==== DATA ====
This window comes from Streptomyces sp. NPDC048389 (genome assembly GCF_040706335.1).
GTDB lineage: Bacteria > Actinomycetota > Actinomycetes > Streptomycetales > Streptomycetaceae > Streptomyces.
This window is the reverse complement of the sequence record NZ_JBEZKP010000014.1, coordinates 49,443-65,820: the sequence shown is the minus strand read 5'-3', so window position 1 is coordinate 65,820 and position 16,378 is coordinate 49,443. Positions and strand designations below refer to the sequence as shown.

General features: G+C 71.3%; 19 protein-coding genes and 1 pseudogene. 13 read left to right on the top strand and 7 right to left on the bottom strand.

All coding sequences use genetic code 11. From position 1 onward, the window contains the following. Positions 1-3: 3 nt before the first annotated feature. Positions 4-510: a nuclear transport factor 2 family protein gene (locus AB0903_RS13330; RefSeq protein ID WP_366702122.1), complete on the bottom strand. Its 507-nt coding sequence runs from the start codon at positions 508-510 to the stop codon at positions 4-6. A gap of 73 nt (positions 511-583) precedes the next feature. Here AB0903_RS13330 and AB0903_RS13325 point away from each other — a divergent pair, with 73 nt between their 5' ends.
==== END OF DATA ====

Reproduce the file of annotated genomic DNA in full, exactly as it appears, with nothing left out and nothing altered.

This window comes from Streptomyces sp. NPDC048389 (genome assembly GCF_040706335.1).
GTDB lineage: Bacteria > Actinomycetota > Actinomycetes > Streptomycetales > Streptomycetaceae > Streptomyces.
This window is the reverse complement of the sequence record NZ_JBEZKP010000014.1, coordinates 49,443-65,820: the sequence shown is the minus strand read 5'-3', so window position 1 is coordinate 65,820 and position 16,378 is coordinate 49,443. Positions and strand designations below refer to the sequence as shown.

General features: G+C 71.3%; 19 protein-coding genes and 1 pseudogene. 13 read left to right on the top strand and 7 right to left on the bottom strand.

All coding sequences use genetic code 11. From position 1 onward, the window contains the following. Positions 1-3: 3 nt before the first annotated feature. Positions 4-510: a nuclear transport factor 2 family protein gene (locus AB0903_RS13330; RefSeq protein ID WP_366702122.1), complete on the bottom strand. Its 507-nt coding sequence runs from the start codon at positions 508-510 to the stop codon at positions 4-6. A gap of 73 nt (positions 511-583) precedes the next feature. Here AB0903_RS13330 and AB0903_RS13325 point away from each other — a divergent pair, with 73 nt between their 5' ends.